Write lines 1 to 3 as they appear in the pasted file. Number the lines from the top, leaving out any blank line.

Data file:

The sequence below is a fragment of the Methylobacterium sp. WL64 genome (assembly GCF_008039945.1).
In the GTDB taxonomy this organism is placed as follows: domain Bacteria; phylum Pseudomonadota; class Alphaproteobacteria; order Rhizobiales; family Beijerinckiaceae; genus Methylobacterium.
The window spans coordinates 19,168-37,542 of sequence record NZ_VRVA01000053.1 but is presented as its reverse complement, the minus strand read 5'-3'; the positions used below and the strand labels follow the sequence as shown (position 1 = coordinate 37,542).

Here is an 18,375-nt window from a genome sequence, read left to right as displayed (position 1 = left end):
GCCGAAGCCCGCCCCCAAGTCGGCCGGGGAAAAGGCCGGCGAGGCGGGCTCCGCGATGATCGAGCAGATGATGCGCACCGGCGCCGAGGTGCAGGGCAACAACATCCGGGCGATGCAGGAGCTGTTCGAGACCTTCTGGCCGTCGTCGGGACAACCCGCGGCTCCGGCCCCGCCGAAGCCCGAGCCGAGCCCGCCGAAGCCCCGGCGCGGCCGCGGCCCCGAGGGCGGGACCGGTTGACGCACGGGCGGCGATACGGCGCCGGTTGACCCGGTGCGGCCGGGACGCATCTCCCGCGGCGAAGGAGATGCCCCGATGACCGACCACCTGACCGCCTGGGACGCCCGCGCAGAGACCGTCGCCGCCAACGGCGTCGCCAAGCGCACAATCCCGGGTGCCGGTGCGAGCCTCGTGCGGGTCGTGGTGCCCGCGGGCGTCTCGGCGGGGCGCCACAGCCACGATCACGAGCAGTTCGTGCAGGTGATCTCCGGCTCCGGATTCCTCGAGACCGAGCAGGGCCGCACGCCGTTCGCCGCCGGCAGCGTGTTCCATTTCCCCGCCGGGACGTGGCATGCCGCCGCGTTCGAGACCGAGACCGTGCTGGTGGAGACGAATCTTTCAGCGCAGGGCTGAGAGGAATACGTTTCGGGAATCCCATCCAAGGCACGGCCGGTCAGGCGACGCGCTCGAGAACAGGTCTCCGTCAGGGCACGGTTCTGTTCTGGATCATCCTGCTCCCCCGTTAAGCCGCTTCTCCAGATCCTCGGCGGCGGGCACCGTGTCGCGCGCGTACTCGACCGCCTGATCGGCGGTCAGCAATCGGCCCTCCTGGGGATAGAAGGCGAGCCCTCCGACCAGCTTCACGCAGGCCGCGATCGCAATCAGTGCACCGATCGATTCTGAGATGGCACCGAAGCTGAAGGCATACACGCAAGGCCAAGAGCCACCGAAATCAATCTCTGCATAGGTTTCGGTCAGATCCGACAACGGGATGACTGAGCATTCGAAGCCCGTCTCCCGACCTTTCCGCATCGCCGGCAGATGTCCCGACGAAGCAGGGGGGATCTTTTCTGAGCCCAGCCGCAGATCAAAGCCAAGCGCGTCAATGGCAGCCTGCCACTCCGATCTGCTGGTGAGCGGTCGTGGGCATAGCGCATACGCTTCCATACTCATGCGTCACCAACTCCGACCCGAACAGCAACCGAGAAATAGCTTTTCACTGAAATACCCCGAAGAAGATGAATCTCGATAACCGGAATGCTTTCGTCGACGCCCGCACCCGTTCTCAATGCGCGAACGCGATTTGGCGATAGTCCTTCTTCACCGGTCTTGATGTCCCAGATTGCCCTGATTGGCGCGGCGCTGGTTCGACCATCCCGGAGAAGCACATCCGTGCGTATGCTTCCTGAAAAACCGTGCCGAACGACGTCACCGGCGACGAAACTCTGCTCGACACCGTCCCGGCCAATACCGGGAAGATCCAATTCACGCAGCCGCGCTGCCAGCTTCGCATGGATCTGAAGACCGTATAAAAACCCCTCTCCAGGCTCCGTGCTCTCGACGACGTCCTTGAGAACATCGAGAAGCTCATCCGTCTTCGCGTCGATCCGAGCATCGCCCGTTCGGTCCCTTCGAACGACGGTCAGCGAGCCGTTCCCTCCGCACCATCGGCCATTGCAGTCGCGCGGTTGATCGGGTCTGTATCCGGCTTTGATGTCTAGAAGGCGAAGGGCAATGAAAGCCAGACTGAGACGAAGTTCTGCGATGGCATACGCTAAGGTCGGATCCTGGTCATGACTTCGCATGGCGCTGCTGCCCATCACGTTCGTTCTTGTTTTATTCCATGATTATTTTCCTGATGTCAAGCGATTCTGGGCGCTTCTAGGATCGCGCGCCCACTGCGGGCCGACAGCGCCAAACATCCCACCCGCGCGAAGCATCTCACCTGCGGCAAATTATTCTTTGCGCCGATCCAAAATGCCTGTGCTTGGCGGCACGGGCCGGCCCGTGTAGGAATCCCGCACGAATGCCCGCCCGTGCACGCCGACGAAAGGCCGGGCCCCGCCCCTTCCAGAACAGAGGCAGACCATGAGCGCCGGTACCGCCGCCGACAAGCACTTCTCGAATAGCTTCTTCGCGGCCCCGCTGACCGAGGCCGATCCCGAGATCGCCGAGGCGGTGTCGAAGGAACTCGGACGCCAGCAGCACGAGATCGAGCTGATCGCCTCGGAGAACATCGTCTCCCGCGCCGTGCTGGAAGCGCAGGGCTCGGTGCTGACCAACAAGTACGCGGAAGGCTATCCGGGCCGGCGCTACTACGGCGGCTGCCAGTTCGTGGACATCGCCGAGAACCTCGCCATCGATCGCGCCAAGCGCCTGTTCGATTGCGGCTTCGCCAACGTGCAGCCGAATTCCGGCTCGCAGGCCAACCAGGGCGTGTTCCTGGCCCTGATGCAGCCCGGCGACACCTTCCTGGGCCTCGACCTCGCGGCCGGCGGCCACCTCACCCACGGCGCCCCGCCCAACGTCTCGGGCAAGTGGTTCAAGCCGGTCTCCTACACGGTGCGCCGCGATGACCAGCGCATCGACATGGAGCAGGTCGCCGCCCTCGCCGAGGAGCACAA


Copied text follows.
The sequence below is a fragment of the Methylobacterium sp. WL64 genome (assembly GCF_008039945.1).
In the GTDB taxonomy this organism is placed as follows: domain Bacteria; phylum Pseudomonadota; class Alphaproteobacteria; order Rhizobiales; family Beijerinckiaceae; genus Methylobacterium.
The window spans coordinates 19,168-37,542 of sequence record NZ_VRVA01000053.1 but is presented as its reverse complement, the minus strand read 5'-3'; the positions used below and the strand labels follow the sequence as shown (position 1 = coordinate 37,542).